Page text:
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How is security affected on a clean install vs. an in-place upgrade?

Could you provide some information on how security is affected on a clean install of Windows Server 2003 versus an in-place upgrade from NT 4.0? A co-worker and I are the leads for a domain restructure. I'm convinced our best option is a clean install (migration). He believes an in-place upgrade doesn't compromise the default security of 2003, and it also saves time.
OK, you've asked a big one here. One to which there is no absolute answer. Your co-worker and you both have points.

I'm going to assume that you have done everything perfect security wise on Windows NT 4.0 and that your domains are arranged the way you want them. None of your Windows NT 4.0 computers have been ever compromised, all user accounts belong to actual users and they are given the rights and access they need on the system. You only have a few administrative accounts, know who knows their passwords. You have no FAT volumes, (its all NTFS) and you've set good permissions. You've also applied all service packs and hot fixes, tweaked all security related registry entries and so forth.

There does not appear to be a comprehensive report on this issue, but one thing can be sure. If you have not changed security settings you may have a smoother upgrade, but if you have done the right thing and attempted to lock down NT, you may have some problems. According to Microsoft documents, when you upgrade NT 4.0 to Windows Server 2003 the following will happen:

• All service packs and hot fixes and I.E. upgrades are rolled back. (This shouldn't be a real problem, since new versions of OS files and IE will be installed.)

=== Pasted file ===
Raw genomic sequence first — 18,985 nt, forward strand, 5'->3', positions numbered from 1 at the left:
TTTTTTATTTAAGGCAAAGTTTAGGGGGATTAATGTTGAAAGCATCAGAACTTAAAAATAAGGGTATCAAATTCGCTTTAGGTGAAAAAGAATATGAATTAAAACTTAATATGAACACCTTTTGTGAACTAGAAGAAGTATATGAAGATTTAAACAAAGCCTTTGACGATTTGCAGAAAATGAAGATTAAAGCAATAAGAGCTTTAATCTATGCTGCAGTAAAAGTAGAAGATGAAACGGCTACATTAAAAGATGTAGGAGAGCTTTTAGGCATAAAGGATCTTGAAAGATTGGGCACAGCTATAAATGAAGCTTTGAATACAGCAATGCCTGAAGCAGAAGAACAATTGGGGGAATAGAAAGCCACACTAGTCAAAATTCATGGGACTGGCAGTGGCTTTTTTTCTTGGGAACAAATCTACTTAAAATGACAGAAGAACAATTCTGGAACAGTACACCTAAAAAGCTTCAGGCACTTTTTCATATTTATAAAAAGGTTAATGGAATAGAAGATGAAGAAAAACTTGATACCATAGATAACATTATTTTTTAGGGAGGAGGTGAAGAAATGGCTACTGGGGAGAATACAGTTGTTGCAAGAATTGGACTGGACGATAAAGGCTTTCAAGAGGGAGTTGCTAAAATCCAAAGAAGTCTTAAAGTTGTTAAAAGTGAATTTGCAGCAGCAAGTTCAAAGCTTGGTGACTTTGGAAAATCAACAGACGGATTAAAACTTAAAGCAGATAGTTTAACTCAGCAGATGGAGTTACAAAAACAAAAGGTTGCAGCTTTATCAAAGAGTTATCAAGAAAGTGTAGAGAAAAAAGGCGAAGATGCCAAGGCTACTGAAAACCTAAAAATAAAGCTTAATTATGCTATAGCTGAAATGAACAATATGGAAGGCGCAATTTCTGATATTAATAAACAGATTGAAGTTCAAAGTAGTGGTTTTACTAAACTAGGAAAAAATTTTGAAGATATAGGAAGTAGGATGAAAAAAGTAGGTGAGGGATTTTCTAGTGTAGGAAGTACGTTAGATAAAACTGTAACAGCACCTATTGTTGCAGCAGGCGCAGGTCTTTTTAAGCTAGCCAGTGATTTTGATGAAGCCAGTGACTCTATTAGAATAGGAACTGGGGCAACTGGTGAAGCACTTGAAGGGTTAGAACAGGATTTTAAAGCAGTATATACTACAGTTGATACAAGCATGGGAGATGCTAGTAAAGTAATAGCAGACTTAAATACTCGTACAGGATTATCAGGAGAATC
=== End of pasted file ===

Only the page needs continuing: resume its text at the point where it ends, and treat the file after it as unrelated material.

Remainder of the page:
• The registry is refreshed and default values are set. (This could be a problem if you have adjusted security via registry entries and this differs from what Windows Server 2003 will do. A fresh install of Windows Server 2003 will not do this differently, but if you expect current security settings to be the same as in the Windows NT 4.0 computer, they may not be after an upgrade. Either way, you need to review security and set it according to your policy.
• Default permissions are applied. (This could be a problem if you have set permissions on operating systems folders. And, of course that's why they are reset. Windows Server 2003 may need different permissions than you have set for Windows NT 4.0.)
• Registers COM components. (This could be a problem if you have deleted any for security reasons. Guess what. They're back.)
• Renumerates plug and play. (This shouldn't be a problem.)
• Renumbers driver. (This should only be a problem if you have something hard-coded to use a specific drive.)

The upgrade does not change some system file permissions though. For example, if you removed permissions for the authenticated users groups from the Windows system folders, you may prevent many services from starting. (See KB # 827480)

In sum, I don't see any weakening of security, but I do see potential changes. In either case, upgrade or fresh install, you are going to want to review security requirements and your organizations policy to make sure security is what you think it is after the upgrade.

The main advantage to upgrading is you don't have to reinstall other applications (unless they are not compatible with the new OS), or add thousands of users, or set NTFS file permission for applications and files. The main disadvantage is that you keep your own security messes. Just installing Windows Server 2003 will not resolve security issues you may have.

The ultimate question to really ask here is which way will be the most risky? Not just from a security configuration standpoint, but from the big picture. Is there a possibility that an upgrade might result in a server that is non-functional? Yes. Are there potential changes to security settings either way? Yes. Might applications not run, or clients fail to connect? Yes. Is it possible that things will go without any problem? Yes. Which way, upgrade or fresh install is the least risk for you? That, I can't answer, but either way you've some more reading and testing to do before you make that decision.

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